Both the deep theory and connections of algorithmic randomness to other research areas (such as expert algorithms, extractors, measure theory and Hausdorff dimension) has grown tremendously in the past several years. The Kellogg business school at Northwestern just hired a new assistant professor Tai-Wei Hu from Penn State Econ whose job talk paper applies algorithmic randomness that he learned in a logic class from Steve Simpson to understand probability in repeated games.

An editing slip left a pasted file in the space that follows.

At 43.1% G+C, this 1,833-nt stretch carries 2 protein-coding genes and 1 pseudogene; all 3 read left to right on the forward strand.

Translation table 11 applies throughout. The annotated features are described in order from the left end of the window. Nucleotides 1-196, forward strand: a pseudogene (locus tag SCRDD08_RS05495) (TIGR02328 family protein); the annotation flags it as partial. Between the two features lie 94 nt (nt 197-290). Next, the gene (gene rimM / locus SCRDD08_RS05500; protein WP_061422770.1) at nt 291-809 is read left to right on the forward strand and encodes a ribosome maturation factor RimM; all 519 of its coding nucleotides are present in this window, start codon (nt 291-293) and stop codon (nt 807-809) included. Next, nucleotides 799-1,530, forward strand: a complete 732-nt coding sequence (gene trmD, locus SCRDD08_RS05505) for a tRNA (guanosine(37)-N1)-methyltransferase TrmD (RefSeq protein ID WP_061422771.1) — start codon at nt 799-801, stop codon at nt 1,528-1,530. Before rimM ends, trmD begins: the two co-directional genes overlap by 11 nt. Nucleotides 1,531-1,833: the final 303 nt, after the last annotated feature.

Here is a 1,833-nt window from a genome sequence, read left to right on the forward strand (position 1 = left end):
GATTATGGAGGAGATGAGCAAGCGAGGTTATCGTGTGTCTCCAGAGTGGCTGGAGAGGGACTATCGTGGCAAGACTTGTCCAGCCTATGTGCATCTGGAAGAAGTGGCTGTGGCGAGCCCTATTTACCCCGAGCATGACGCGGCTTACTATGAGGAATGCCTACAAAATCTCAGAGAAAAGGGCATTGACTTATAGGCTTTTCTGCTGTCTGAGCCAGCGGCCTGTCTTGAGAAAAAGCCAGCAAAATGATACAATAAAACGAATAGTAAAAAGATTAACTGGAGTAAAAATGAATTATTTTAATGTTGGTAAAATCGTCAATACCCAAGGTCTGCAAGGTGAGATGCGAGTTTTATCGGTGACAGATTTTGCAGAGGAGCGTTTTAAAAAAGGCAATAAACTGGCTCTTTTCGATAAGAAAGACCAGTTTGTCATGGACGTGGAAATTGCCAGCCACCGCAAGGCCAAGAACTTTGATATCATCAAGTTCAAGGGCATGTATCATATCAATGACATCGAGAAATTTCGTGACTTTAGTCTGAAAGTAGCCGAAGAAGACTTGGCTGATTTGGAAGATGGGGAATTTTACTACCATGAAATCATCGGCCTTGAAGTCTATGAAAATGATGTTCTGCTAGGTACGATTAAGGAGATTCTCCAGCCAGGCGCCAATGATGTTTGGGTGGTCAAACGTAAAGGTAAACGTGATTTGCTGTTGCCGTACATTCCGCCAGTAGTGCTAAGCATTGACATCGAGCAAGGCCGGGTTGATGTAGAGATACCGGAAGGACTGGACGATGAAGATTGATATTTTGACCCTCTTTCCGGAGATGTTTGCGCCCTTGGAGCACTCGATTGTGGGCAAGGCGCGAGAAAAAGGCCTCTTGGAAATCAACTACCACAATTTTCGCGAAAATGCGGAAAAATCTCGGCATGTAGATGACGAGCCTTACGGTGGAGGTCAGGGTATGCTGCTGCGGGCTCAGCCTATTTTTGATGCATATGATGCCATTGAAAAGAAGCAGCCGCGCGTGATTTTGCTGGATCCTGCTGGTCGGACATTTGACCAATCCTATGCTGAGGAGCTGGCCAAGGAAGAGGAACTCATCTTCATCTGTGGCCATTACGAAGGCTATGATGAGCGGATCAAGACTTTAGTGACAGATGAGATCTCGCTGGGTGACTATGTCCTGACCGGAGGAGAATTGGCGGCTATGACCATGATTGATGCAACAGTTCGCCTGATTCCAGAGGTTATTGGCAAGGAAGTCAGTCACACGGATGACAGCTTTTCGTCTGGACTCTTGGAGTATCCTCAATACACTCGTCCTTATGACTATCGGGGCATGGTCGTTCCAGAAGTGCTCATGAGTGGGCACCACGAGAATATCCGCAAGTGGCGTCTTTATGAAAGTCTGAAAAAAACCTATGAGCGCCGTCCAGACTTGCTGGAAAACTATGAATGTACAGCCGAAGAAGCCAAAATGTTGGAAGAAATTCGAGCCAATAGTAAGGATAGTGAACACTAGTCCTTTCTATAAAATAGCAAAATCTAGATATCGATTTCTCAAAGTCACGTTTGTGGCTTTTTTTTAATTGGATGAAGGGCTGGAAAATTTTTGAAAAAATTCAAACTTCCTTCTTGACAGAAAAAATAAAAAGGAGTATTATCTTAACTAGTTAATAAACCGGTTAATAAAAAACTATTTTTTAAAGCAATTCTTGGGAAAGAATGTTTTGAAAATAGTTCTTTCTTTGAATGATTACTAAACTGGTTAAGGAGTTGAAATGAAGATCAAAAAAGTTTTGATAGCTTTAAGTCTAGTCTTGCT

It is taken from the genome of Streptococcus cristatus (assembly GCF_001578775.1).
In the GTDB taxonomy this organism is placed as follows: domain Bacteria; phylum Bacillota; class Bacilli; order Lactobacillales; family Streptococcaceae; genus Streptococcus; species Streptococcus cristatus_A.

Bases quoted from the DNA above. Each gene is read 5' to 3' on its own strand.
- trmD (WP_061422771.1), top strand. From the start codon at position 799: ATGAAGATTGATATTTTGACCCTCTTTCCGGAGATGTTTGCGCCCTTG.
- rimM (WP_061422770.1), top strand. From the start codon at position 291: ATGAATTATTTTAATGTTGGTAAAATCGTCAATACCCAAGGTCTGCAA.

I've only seen one talk here so far but it was a good one: Alexander Shen showed how to convert many basic questions about Kolmogorov complexity into who wins a certain kind of game.
Unfortunately because of teaching and STOC, I won't be at the workshop long. I've giving a short talk here tomorrow that doesn't directly relate to the topic at hand but kind of a cute not too difficult result: There is a computably enumerable, non-computable oracle A, such that PA-P has no computable sets. Ponder it and I'll post the proof someday when I get it written up.